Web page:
So here's my proposal: let's not let check-in services define our social activities. Let's do these activities for the sake of filling our stomachs or learning something new or - hey, even just browsing the Internet - without having to check-in. You don't have to check-in somewhere just to make that experience more meaningful. Plus, using these services less may also remind you of that long-lost sense of privacy you give up every time you tap Check-in.

I also want to add that I'm not encouraging people to start removing the Foursquare app from their phone or disabling their Facebook Places app. Like I said before, I'm a big check-in user myself. Recently I've thought about how much information these apps are exposing to others. The information itself is harmless. It's the person on the other end that knows where you are that might not be. So next time you're out at a restaurant or watching your favorite TV show, think about this proposal before you check-in.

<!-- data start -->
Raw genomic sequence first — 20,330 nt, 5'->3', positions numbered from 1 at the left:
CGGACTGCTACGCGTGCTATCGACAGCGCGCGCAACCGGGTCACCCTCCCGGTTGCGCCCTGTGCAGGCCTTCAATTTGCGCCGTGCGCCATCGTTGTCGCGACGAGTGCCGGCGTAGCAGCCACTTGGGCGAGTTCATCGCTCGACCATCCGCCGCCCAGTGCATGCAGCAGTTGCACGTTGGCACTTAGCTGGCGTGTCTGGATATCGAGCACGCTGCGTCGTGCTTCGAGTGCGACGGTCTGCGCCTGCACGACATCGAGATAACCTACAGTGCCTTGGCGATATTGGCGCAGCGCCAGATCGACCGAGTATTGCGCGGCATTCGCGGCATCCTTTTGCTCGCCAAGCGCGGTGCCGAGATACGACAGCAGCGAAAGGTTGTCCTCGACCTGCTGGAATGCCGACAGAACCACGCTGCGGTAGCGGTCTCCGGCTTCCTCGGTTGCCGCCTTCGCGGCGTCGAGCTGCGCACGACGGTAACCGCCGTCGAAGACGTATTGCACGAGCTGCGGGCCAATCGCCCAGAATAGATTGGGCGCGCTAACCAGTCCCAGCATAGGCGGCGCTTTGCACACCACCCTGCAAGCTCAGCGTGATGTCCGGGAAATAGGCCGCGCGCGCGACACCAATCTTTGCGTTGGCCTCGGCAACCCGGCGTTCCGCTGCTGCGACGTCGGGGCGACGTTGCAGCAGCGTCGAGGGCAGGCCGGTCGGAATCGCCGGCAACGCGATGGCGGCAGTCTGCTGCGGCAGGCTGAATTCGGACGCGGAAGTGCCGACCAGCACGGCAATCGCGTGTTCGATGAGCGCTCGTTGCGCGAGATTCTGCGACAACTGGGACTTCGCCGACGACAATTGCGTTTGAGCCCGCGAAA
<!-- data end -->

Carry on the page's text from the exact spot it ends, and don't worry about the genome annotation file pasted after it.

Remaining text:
So what do you think? I think I'm still doing the right things staying off of Foursquare et al., and hey, Facebook and Twitter are too much to keep up with on their own. What do you think? Do you use social check-in services, and why? We'd love to see everyone's opinion on it!


This guest post was written by myself, Patrick Bisch. I reside in the great city of Chicago, Illinois and started my own technology blog back in mid-2010. If you liked this post or want to lash out in a fit of rage, you can find more of my writings and ways to contact me at pinglio. If you can contain your rage in under 140 characters you can follow me on Twitter, too.

Thoughts? @reply me on Twitter.